Toronto Blue Jays Would Be Foolish Not to Move John Farrell to Boston
Kim Klement-US PRESSWIRE
As the Toronto Blue Jays finished the season with a 73-89 record, finishing fourth in the AL East, all of the talk since has been surrounding Jays manager John Farrell and the last place Boston Red Sox.
Boston, finishing with their worst franchise record since 1965, just recently fired their manager, Bobby Valentine, after the abysmal 2012 campaign. Red Sox ownership did not hesitate to fire Valentine quickly, as he lasted a mere fourteen hours as manager when the season came to a close.
Being forced to find a new manager for the second straight offseason, Ben Cherington and Larry Lucchino made it obvious that this hiring will be far more swift than the two-month managerial search last offseason.
There seems to be a list of options currently in the hands of Cherington and ownership, but the one name that has been popping up continuously has been Blue Jays manager John Farrell. Farrell, 50, has managed the Jays for two seasons and holds a record of 154-170.
Serving as the Red Sox pitching coach from 2006-2010, Farrell is widely known in Boston for helping to develop pitchers such as Jon Lester and Clay Buchholz, development that has yet to be seen since his departure. His reputation with pitching alongside the familiarity with the Boston organization has made Farrell a prized name to Red Sox ownership.
Last offseason, Boston also discussed the availability of Farrell, but the Blue Jays asked for Clay Buchholz in return for compensation. As a result, Boston immediately ended discussions due to the heavy return price, but the price may still be high.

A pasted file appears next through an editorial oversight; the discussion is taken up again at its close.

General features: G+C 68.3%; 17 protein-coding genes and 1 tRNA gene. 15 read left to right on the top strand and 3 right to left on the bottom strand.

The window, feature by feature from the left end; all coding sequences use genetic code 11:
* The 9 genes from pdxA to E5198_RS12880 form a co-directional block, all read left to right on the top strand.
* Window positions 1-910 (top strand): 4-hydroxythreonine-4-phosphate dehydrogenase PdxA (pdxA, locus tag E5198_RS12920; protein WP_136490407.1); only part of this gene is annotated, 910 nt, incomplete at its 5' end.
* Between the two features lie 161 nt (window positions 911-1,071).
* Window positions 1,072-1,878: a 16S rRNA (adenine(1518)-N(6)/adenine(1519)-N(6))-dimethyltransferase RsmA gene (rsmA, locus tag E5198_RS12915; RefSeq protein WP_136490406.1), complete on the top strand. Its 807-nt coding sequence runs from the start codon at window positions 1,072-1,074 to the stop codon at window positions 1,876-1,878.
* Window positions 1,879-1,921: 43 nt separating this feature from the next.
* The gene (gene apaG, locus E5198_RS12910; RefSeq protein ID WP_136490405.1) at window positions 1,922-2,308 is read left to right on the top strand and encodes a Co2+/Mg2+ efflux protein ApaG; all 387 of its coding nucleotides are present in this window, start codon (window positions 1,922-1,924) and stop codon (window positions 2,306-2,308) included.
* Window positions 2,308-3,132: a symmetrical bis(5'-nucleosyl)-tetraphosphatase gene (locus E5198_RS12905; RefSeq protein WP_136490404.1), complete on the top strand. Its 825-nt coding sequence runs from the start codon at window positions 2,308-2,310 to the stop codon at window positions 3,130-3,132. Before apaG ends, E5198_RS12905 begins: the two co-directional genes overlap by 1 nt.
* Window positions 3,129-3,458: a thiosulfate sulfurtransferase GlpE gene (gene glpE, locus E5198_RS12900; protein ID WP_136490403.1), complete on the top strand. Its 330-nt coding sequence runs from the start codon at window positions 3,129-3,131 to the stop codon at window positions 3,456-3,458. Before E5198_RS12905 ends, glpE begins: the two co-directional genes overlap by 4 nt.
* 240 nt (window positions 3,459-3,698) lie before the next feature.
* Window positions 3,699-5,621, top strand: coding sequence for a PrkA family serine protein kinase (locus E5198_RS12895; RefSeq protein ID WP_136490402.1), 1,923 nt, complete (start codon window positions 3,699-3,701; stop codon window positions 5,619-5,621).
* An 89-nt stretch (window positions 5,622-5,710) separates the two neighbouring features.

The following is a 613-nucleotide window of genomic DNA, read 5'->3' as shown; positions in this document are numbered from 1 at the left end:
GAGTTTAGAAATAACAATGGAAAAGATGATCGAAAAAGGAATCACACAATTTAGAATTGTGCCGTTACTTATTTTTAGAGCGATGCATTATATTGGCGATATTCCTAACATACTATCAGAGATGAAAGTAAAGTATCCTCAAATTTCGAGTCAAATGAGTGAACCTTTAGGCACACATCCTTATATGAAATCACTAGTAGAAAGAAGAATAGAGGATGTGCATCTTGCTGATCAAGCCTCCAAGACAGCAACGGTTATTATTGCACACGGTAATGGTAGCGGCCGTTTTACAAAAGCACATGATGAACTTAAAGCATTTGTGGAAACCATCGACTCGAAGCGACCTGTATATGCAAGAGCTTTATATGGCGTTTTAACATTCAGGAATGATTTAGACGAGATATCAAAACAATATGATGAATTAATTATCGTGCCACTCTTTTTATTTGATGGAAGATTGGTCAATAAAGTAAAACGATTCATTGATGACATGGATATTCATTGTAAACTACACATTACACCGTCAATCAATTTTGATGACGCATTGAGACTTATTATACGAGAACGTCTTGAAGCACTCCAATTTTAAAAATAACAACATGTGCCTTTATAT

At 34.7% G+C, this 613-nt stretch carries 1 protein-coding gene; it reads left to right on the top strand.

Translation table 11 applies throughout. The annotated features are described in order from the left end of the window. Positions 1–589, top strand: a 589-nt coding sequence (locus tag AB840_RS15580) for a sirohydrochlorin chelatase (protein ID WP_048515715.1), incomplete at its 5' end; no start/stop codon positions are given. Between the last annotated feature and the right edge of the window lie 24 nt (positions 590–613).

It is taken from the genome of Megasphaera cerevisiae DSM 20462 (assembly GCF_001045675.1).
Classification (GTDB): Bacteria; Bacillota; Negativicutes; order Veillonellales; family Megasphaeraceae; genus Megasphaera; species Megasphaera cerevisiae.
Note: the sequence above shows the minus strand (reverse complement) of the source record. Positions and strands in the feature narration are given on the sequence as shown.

Regardless, it is very difficult to predict the amount of success Farrell will have with Boston if Toronto allows him to be manager, which is why Toronto should try to make this deal happen.
Should Toronto trade John Farrell
Alex Anthopoulos, the Blue Jays' general manager, will undoubtedly inquire about an MLB-ready youngster in the Red Sox's organization, which Boston may just force themselves to follow up on out of desperation for getting their top-choice manager.
It would not be totally out of range to see Toronto receive Daniel Bard, who struggled heavily this past season after a failed conversion to the starting rotation, but still has plenty of potential to pitch effectively. As a matter of fact, any young player in return for an unproven manager would be an absolute steal for Anthopoulos and the Jays.
Farrell has not had much success with the organization and lacks the abilities to develop young pitchers that Boston seemingly believes he has. If you want an example of how he has dealt with young pitching, look no further than Ricky Romero. This is not to say that Farrell is to blame at all for Romero's disappointing season, but he sure did not do anything to better Romero.
The departure of Farrell even allows the Blue Jays to bring in Sandy Alomar Jr. in as the manager, who they have reportedly have had keen interest in since Boston expressed interest in their current skipper.
So to look at this very briefly, Toronto would be giving away one year with John Farrell in exchange for a young pitching prospect and Sandy Alomar Jr. as the new manager? They may not be winning a World Series next weekend, but that is a no-brainer for Toronto.
If Boston actually decides to go through with the compensation, that is absolutely foolish on their part, but the interest in Farrell seems very serious in comparison to other options currently out there. Would Ben Cherington give up any young player for an unproven manager? It is difficult to say, but Toronto should take anything they can get quickly and move on to pursuing Sandy Alomar Jr. as their next manager.
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